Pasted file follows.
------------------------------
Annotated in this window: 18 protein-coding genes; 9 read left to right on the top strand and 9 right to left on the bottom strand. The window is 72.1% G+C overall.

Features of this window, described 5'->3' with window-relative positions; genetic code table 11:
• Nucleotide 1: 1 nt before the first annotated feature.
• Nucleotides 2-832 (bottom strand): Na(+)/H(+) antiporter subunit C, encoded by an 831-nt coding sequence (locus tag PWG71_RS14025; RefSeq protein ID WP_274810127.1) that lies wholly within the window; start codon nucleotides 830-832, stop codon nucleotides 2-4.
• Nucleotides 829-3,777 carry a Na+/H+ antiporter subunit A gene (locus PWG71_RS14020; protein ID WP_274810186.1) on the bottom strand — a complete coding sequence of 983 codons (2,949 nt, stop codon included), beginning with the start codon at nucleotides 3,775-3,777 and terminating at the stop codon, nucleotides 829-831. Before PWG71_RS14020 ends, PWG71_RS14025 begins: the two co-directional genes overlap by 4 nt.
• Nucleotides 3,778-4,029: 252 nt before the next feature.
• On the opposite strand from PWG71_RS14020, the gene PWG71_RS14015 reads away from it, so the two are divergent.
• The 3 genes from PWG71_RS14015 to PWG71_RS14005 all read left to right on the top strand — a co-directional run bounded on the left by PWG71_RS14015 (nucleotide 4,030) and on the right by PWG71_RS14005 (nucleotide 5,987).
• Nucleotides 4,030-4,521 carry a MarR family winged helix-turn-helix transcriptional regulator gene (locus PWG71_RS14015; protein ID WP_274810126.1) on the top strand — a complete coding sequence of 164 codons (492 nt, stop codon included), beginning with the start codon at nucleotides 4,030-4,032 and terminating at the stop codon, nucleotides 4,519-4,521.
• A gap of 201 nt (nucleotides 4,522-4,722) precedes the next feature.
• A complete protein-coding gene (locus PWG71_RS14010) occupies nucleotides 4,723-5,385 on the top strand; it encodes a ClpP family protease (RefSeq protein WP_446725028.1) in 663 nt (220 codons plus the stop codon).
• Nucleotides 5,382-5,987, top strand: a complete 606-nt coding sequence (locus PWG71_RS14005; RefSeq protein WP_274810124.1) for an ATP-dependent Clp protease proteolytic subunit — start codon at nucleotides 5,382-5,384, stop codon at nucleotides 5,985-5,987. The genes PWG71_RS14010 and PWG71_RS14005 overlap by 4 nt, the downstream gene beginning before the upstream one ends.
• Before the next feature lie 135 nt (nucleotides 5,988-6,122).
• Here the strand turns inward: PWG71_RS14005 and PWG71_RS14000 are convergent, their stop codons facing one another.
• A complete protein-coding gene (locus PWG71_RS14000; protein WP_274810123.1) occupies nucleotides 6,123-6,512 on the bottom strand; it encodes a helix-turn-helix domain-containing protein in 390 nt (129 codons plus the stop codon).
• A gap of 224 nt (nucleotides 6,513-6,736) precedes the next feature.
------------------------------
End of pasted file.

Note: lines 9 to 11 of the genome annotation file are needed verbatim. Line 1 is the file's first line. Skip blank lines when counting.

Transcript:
• Nucleotides 4,030-4,521 carry a MarR family winged helix-turn-helix transcriptional regulator gene (locus PWG71_RS14015; protein ID WP_274810126.1) on the top strand — a complete coding sequence of 164 codons (492 nt, stop codon included), beginning with the start codon at nucleotides 4,030-4,032 and terminating at the stop codon, nucleotides 4,519-4,521.
• A gap of 201 nt (nucleotides 4,522-4,722) precedes the next feature.
• A complete protein-coding gene (locus PWG71_RS14010) occupies nucleotides 4,723-5,385 on the top strand; it encodes a ClpP family protease (RefSeq protein WP_446725028.1) in 663 nt (220 codons plus the stop codon).